Excerpted from The Jewish Star [Long Island, New York], October, 2006
“The name of the game is Carpe Diem. There’s more in it for me than the recipient, believe it or not.” That’s how Bob Schwell explained why he and his wife, Susan, seize the day by volunteering nearly full time for an Israeli social service organization called Yad Sarah.
The Schwells live in Woodmere [NY], but spend nearly six months a year in Israel. Two of their children and eight grandchildren live there. Two other children and four more grandchildren live several hours from each other in Elizabeth, NJ and Bala Cynwyd, PA.
Schwell, 65, is retired from Wall St. where he specialized in computer operations for banks and brokerages. At Yad Sarah he specializes in repairing and conditioning medical equipment, which Yad Sarah loans out free-of-charge from a hundred locations across Israel. Said to be the largest volunteer organization in Israel, Yad Sarah also operates dental and podiatry clinics and arranges visits for the homebound. It was founded by Uri Lupoliansky, who currently is mayor of Jerusalem.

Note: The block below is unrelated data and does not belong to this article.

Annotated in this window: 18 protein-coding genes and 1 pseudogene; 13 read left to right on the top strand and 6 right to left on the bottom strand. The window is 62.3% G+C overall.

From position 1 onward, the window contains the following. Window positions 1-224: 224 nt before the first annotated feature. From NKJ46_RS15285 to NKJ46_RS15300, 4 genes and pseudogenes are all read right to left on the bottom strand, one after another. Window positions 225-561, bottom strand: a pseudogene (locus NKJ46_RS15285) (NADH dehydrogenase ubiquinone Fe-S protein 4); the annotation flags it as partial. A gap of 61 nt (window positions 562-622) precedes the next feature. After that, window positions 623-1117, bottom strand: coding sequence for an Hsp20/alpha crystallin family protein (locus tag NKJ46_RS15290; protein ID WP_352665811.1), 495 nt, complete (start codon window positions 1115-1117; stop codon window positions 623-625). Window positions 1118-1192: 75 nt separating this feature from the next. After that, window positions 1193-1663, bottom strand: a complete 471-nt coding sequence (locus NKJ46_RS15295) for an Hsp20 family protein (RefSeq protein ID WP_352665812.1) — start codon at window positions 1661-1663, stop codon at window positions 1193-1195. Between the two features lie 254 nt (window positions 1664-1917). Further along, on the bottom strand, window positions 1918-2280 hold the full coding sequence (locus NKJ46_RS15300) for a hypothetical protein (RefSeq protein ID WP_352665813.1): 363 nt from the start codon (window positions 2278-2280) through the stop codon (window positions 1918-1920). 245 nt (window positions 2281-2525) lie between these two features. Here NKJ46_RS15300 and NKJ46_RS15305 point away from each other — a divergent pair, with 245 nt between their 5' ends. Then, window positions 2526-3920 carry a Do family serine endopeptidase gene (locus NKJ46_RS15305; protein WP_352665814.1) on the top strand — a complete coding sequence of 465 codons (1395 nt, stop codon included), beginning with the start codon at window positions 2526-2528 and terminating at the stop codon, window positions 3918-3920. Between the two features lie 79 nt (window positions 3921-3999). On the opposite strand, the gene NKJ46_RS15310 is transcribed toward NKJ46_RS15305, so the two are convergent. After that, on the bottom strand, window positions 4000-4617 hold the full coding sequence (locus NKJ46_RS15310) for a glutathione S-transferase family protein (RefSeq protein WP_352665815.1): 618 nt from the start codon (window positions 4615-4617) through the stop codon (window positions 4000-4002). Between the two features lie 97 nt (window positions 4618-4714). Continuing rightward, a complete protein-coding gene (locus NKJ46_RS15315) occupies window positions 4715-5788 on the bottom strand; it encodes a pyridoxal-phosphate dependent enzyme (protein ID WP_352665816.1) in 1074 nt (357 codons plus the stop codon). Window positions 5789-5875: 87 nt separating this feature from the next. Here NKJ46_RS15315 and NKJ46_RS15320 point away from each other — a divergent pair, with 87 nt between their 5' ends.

Yad Sarah has “a very large array of different equipment,” Schwell said, enough to make between 250- and 300-thousand equipment loans per year. When equipment is returned, “it has to be cleaned and prepared to be redistributed. I make sure all the moveable parts are still there and working fine. I test to make sure it's working properly.
He volunteers for Yad Sarah in Woodmere, too. “If insurance pays for a wheelchair for three months in New York, it doesn’t rotate. People pass away, or they recover and they don’t need ]the equipment] anymore. People don’t know what to do with it — wheelchairs, crutches, commodes, canes. We even have motorized wheelchairs that people gave us.” The items are stored in a garage on Edward Ave., according to Schwell, who explained, “We make sure it’s in working condition and we ship it off.” Recently, he shipped off to Israel, and Yad Sarah, a 20-foot long container filled with cast-off medical equipment which will be put to good use.
While in Israel, Susan spends four days a week volunteering at Yad Sarah. She visits the homebound, lends an ear to mothers of terror victims who need to talk, and teaches English to children who need a little extra attention.